A purple starfish dances a blissful peace to Minnie Riperton’s ‘Loving You,’ an undulating Slinky-monster is grooving along until it seems to grow sentience and is ushered offstage by our hosts; a woman tries to dress while being fused inside a chair, which is a comment on just about anything from the struggle of living with depression to the commodification of women’s bodies and the frequency of female nudity on stage and screen.

The soundtrack is frequently fierce and feminist – its most memorable track Princess Nokia’s ‘Tomboy’ – and it helps remind us we’re back in retro-circus pastiche: because outside of the Spiegeltent, we are angry, and lost, and songs of empowerment and love and firm declarations of self, ring hollow.

Ivan Coyote, however, fights that hollowness with an open heart. Their story of self-discovery and self-actualisation through family, music, love, and gender is the kind of old-fashioned earnest sentimentality that shouldn’t be cool as it is on stage.

Based on Coyote’s book on the same name, Coyote traces their life first through their crushes on women, then through their evolution as a tomboy, from shirtless kid in the Yukon summer to trans activist and public speaker.

Tomboy Survival Guide. Photo by Jamie Williams.
Tomboy Survival Guide. Photo by Jamie Williams.

Their band accompanies Coyote’s lilting spoken-word, singsong approach to the script, with sly references to popular music, creating a sense of time and place for Coyote’s stories, and even joining in on a race to be the first to tie a tie (Coyote wins).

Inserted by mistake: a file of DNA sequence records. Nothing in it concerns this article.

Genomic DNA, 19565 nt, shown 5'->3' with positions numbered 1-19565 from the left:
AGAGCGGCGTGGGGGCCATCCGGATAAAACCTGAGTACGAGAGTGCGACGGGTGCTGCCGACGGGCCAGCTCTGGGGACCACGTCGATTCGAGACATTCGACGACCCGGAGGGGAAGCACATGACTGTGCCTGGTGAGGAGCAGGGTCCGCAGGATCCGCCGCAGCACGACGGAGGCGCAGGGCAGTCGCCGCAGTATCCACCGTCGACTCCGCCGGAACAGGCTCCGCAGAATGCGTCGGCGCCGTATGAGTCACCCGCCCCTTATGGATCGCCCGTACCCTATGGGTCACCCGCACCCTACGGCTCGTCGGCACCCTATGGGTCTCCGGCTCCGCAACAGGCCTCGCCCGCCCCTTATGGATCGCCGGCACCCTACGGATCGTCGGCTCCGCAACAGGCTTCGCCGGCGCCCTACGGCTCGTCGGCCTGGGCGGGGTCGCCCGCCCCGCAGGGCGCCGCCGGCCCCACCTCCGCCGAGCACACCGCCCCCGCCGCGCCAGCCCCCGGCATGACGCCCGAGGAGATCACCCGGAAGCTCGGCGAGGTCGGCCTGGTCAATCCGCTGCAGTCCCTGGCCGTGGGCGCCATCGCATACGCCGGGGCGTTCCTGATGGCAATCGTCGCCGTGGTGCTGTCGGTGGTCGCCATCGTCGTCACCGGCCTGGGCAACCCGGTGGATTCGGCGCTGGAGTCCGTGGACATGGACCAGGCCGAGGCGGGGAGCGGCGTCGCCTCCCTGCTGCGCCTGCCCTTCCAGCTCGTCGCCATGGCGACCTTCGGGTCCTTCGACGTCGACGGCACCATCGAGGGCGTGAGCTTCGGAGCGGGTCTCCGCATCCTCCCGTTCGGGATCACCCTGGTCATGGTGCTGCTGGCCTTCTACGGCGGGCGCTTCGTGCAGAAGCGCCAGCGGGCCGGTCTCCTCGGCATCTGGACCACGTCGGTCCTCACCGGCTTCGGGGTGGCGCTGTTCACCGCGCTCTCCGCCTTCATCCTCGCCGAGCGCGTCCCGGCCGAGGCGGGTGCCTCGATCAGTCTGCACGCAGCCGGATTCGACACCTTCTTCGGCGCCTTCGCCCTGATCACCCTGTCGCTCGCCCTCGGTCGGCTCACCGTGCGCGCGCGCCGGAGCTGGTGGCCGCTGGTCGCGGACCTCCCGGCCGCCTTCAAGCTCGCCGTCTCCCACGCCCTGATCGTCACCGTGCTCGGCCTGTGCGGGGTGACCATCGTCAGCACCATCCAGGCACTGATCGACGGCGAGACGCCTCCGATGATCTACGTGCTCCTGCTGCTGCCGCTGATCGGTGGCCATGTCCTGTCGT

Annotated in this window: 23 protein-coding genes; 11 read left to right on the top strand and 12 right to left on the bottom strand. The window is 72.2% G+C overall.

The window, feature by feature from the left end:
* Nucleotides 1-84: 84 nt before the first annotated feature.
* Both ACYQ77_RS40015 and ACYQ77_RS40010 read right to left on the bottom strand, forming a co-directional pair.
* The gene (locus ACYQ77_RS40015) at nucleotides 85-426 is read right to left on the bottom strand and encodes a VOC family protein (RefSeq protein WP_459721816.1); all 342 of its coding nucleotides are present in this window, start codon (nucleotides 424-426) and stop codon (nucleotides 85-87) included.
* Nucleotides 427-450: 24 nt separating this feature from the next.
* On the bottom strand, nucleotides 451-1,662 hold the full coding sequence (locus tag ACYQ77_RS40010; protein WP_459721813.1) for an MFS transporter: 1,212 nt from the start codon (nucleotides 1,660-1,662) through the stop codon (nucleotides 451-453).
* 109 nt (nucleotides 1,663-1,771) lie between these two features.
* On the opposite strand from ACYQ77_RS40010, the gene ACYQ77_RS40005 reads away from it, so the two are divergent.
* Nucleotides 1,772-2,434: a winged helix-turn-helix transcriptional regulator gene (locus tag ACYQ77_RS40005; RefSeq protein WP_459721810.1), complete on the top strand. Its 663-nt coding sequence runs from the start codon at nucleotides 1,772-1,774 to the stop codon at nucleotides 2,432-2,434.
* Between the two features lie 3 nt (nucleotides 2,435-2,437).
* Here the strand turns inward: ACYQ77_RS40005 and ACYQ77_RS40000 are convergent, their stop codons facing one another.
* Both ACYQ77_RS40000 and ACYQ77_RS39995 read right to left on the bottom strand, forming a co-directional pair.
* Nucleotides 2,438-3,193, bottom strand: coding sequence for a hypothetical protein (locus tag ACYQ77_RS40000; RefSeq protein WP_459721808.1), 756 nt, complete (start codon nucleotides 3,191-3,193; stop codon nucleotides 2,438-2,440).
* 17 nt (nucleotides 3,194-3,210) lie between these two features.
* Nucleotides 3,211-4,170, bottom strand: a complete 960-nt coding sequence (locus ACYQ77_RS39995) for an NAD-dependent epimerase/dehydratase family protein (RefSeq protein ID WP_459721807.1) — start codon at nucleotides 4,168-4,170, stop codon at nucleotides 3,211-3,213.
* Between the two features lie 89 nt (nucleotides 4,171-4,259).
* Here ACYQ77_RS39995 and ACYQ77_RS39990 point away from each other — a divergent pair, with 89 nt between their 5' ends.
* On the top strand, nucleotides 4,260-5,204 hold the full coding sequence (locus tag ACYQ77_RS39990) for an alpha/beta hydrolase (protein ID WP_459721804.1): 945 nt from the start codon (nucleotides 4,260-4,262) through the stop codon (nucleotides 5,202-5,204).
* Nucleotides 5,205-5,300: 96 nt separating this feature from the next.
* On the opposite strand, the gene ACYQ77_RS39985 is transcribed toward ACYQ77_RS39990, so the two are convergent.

Interspersed with Coyote’s story, as in the book, are letters they have received from trans people, and, in one affecting case, the mother of a trans son; Coyote’s response is nakedly emotional and kind, and many in the audience were weeping.

Coyote’s stage persona is generous, vulnerable, and – again – essentially human. Like Ich Nibber Dibber and Retro Futurismus, there is no sense of artifice or distance between audience and subject; there is no attempt to achieve an untouchable perfection. There is only the truth.

Our world is in crisis. The leader of the free world has us all afraid. The leader of our own country continues to forbid equal marriage, continues to refuse to act on climate change, and continues to lock refugees into years of torture. Now is not the time to present perfection, unreachable polish and cool. Now is the time to take care of each other with whatever works, and each of these shows have a suggestion: firm friendships, stories and confessions, and half-ironic, half-longing dreams for a better future. Now is the time to listen: to women, to queer people, to trans people. Now is the time for us to show ourselves, flaws and all, and offer what light we can to others.

We can find hope and purpose in art. In this art. There couldn’t be a more perfect time for these three shows.

THIS ARTICLE WAS PAID FOR WITH THE SUPPORT OF DAILY REVIEW READERS. FIND OUT MORE HERE

[box]Retro Futurismus is at the Magic Mirrors Spiegeltent until January 29
Tomboy Survival Guide is at the Magic Mirrors Spiegeltent until January 29
Ich Nibber Dibber is at Campbelltown Arts Centre until January 28

Featured image: Retro Futurismus, photo by Ponch Hawkes[/box]